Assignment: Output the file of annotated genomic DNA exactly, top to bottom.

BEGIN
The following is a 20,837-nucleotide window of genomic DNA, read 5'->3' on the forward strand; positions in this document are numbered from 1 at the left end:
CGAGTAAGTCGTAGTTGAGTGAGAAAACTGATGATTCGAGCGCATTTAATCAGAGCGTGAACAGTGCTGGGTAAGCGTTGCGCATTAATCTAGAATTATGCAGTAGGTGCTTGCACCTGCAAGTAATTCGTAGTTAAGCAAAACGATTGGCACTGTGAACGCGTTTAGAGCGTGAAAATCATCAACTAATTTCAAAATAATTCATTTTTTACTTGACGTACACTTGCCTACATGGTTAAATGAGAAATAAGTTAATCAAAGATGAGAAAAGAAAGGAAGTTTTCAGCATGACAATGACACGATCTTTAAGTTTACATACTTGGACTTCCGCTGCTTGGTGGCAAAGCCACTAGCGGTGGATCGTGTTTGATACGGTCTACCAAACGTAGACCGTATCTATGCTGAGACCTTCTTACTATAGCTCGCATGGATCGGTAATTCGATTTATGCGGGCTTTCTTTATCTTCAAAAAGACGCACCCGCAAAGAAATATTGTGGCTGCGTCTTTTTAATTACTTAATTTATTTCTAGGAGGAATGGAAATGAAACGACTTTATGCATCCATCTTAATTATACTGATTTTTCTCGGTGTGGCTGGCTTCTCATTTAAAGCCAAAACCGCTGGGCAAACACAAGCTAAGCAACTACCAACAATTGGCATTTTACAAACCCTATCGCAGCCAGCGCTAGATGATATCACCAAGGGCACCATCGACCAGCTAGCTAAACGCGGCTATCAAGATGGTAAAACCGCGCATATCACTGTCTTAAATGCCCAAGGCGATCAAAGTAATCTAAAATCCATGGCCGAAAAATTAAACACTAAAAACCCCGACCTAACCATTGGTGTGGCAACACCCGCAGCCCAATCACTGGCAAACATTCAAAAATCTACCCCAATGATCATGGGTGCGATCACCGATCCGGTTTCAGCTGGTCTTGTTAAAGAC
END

The following is a 20,837-nucleotide window of genomic DNA, read 5'->3' on the forward strand; positions in this document are numbered from 1 at the left end:
CGAGTAAGTCGTAGTTGAGTGAGAAAACTGATGATTCGAGCGCATTTAATCAGAGCGTGAACAGTGCTGGGTAAGCGTTGCGCATTAATCTAGAATTATGCAGTAGGTGCTTGCACCTGCAAGTAATTCGTAGTTAAGCAAAACGATTGGCACTGTGAACGCGTTTAGAGCGTGAAAATCATCAACTAATTTCAAAATAATTCATTTTTTACTTGACGTACACTTGCCTACATGGTTAAATGAGAAATAAGTTAATCAAAGATGAGAAAAGAAAGGAAGTTTTCAGCATGACAATGACACGATCTTTAAGTTTACATACTTGGACTTCCGCTGCTTGGTGGCAAAGCCACTAGCGGTGGATCGTGTTTGATACGGTCTACCAAACGTAGACCGTATCTATGCTGAGACCTTCTTACTATAGCTCGCATGGATCGGTAATTCGATTTATGCGGGCTTTCTTTATCTTCAAAAAGACGCACCCGCAAAGAAATATTGTGGCTGCGTCTTTTTAATTACTTAATTTATTTCTAGGAGGAATGGAAATGAAACGACTTTATGCATCCATCTTAATTATACTGATTTTTCTCGGTGTGGCTGGCTTCTCATTTAAAGCCAAAACCGCTGGGCAAACACAAGCTAAGCAACTACCAACAATTGGCATTTTACAAACCCTATCGCAGCCAGCGCTAGATGATATCACCAAGGGCACCATCGACCAGCTAGCTAAACGCGGCTATCAAGATGGTAAAACCGCGCATATCACTGTCTTAAATGCCCAAGGCGATCAAAGTAATCTAAAATCCATGGCCGAAAAATTAAACACTAAAAACCCCGACCTAACCATTGGTGTGGCAACACCCGCAGCCCAATCACTGGCAAACATTCAAAAATCTACCCCAATGATCATGGGTGCGATCACCGATCCGGTTTCAGCTGGTCTTGTTAAAGAC